Carlos Bueno’s new book, Lauren Ipsum: A Story About Computer Science and Other Improbable Things, is another example of how to create a fun and informative books for kids that is both entertaining and engaging. While not without some faults, it does a great job of using character and story to convey serious ideas about computer science in an accessible way.

The premise of the story is that our plucky heroine, Lauren Ipsum, or Laurie, gets lost in the forest after an argument with her parents and somehow finds her way into the mysterious alternate reality Userland. In order to find her way home, she has to solve a bunch of puzzles and figure out a path back to her own city. She encounters a wide range of quirky characters and situations, all of which the author uses to explain real concepts in computer science. And not the kind of computer science that’s associated with programming or websites or operating systems and gadgets. Bueno definitely aims at explaining the deeper underlying concepts of computing, like travelling salesmen, problem solving, upper and lower bounds, recursion, networks, binary searching, algorithms, brute force, heuristics, Mandelbroccoli and all the rest. One feature I really appreciated is a Field Guide/Glossary at the end which Bueno is more explicit about what concepts he’s trying to get across in each chapter as well as providing a more detailed explanation.

And Bueno mostly does a great job of using the framing narrative to elucidate the concepts largely by making Laurie jump through a bunch of plot hoops.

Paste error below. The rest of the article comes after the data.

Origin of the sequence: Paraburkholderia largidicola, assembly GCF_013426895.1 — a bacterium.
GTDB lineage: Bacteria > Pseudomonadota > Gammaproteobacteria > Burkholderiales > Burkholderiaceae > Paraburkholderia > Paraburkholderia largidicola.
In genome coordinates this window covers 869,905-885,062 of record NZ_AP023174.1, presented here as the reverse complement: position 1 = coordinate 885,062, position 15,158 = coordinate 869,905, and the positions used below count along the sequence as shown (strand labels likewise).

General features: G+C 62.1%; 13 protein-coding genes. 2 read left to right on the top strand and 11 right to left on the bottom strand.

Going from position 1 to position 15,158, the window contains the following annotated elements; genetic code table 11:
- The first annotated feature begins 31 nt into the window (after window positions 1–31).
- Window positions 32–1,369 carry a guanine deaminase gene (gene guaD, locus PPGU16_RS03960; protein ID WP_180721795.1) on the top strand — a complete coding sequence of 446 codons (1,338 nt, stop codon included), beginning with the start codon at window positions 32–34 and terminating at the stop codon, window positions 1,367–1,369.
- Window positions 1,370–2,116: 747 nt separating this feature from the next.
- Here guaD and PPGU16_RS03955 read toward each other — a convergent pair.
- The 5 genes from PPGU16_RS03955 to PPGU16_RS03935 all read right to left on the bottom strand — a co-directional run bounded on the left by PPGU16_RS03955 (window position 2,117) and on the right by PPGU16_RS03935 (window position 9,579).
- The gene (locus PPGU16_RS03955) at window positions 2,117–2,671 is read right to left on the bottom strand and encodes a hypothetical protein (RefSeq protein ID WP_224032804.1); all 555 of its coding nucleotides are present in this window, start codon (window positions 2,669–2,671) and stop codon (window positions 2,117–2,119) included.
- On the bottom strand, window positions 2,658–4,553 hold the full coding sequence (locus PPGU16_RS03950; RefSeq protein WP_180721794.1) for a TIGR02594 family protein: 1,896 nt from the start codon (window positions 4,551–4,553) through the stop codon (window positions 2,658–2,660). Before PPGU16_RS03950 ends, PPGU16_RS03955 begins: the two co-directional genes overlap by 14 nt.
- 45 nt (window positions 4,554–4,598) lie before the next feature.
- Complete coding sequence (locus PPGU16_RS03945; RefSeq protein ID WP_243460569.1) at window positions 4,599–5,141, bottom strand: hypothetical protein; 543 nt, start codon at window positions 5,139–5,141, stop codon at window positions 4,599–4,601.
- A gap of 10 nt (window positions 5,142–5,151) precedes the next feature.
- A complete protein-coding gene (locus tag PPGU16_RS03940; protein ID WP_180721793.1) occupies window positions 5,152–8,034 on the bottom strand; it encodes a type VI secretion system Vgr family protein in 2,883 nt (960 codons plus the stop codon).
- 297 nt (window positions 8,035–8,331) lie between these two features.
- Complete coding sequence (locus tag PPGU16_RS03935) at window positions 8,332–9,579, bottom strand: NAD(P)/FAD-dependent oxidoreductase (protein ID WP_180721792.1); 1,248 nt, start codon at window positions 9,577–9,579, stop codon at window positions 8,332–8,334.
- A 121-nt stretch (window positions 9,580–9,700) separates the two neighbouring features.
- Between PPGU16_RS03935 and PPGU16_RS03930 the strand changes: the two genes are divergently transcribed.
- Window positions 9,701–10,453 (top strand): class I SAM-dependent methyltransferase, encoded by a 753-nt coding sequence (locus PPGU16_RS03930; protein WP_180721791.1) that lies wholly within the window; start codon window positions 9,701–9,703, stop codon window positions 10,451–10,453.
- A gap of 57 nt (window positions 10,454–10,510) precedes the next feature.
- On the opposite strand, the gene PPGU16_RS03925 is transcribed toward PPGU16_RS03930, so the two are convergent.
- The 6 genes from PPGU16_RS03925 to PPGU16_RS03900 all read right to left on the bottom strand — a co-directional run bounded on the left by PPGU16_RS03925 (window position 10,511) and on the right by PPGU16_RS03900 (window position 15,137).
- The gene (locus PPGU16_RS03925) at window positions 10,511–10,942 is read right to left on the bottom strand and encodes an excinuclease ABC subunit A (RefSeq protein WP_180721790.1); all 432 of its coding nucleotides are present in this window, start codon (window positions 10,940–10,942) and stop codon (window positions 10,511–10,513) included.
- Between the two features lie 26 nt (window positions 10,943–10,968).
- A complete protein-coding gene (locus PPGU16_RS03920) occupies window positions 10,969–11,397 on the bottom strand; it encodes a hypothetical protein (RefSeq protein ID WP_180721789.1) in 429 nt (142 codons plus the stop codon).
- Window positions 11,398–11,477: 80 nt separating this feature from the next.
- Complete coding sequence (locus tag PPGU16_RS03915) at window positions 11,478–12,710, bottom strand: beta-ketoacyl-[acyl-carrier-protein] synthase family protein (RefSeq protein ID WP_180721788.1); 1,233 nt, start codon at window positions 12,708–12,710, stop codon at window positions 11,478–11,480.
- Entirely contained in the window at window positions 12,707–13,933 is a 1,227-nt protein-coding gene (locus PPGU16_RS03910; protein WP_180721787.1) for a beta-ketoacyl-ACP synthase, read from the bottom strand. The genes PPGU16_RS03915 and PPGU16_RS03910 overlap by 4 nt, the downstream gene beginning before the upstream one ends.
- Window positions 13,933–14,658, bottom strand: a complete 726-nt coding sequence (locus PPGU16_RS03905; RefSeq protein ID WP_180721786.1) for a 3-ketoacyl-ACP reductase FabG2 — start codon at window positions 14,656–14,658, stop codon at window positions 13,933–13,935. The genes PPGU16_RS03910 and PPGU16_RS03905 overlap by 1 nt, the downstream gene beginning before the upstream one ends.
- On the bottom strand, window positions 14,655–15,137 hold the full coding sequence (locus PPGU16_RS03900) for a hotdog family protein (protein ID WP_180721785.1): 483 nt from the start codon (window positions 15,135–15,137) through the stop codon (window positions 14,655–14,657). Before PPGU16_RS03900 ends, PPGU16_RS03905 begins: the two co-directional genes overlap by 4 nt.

And there’s fun stuff here too for the grown up computer scientist who’ll catch a lot of jokey references to jargon and personalities in computing, such as the towers of Hanoi, the source of Lauren’s name and so many others.

Above I did say mostly and there are a few weaknesses in the book. At times I felt Bueno was trying to cram too many concepts into too short a space, seeming to speed up as the book went along. The integration of Lauren’s story with the computing content started out extremely well but the plot and characterization seemed to take more of a backseat to the concepts with each passing chapter. Probably the characterization and plot momentum needed to stay stronger — the spoonful of sugar to help the computing conceptual medicine go down, as I’ve said so many times in reference to science-themed children’s books and graphic novels. Miran Lipovaca’s illustrations are wonderful, but they could have been used more to illustrate how the plot points related to the concepts. Which leads me to believe that maybe a graphic novel treatment of this material would also have been an interesting project. Who knows, maybe that’s the next step!

But those are minor quibbles. Overall I really enjoyed this book and would recommend it as a gift for any child in your life, especially the girls. It’s probably most appropriate for kids starting at about 8 or 9, but many both younger and older will find much to enjoy. Any school library should definitely get this book as should education libraries at post-secondary institutions. The book is deep and serious “under the hood” so just about anyone of any age that wants to learn about computing will find much to enjoy and learn here. Perhaps some further reading at the end would have been appreciated.

Bueno, Carlos. Lauren Ipsum: A Story About Computer Science and Other Improbable Things. San Francisco: No Starch, 2015. 192pp. ISBN: 978-1-59327-574-7

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